And how to I go about producing? There is a hint in the final line about training from early days and education in the above quote. Training and education are in one sense difficult and dirty businesses. They involve repetition of the same act until it becomes natural. This is true with geometry, rhetoric, engineering or speech pathology. Their are nuances in each. But in each field there is some activity the uneducated needs to master and the role of the educator or coach is to guide toward and sometimes pressure toward that which needs mastering.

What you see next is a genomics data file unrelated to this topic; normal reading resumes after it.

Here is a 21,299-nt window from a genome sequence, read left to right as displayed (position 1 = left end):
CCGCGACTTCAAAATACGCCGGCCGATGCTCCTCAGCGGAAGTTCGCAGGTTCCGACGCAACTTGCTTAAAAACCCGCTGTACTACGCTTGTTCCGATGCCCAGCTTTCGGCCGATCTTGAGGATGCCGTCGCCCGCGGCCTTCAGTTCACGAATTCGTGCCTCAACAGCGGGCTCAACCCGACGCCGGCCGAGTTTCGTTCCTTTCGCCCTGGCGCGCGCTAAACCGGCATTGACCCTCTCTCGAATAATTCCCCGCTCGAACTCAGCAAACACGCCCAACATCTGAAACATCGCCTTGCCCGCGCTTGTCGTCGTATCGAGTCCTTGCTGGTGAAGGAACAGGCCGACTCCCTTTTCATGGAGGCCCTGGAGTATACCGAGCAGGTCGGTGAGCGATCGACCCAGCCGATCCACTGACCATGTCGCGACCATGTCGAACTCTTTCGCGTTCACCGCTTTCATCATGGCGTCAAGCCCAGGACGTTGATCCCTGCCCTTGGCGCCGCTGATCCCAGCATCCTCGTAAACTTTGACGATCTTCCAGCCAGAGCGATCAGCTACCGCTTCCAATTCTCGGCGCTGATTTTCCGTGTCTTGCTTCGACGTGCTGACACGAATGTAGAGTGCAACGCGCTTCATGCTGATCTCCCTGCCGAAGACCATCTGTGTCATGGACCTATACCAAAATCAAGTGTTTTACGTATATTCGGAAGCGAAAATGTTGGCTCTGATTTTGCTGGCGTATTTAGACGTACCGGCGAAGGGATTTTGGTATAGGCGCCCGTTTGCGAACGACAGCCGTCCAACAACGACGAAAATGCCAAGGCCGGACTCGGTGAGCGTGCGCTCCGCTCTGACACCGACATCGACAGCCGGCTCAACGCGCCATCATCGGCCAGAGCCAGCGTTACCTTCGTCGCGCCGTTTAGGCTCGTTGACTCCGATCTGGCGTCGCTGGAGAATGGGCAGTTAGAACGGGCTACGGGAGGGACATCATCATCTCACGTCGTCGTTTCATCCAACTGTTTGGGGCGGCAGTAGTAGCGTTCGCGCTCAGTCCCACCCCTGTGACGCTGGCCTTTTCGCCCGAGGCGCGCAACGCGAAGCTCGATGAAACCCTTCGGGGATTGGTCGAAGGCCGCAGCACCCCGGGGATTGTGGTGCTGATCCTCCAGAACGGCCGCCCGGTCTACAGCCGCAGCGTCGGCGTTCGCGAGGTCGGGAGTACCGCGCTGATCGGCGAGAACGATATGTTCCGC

Here Aristotle is explicit: “It may fairly be said that a just man becomes just by doing what is just, and a temperate man becomes temperate by doing what is temperate, and if a man did not so act, he would not have much chance of becoming good.” (NE, Bk 2, Chptr 3)
How is virtuous character produced? Repetition of virtuous action until it feels good. The thought here is profoundly anti-modern (or anti-post-modern). In the latter eras feeling has come to dominate as guide. Aristotle recommends a paradigm in which feeling adapt to form. The form is virtuous activity. The bet by he who undertakes what Aristotle recommends is that over time (no estimates for now) feeling will change. Instead of following feeling, feeling follows.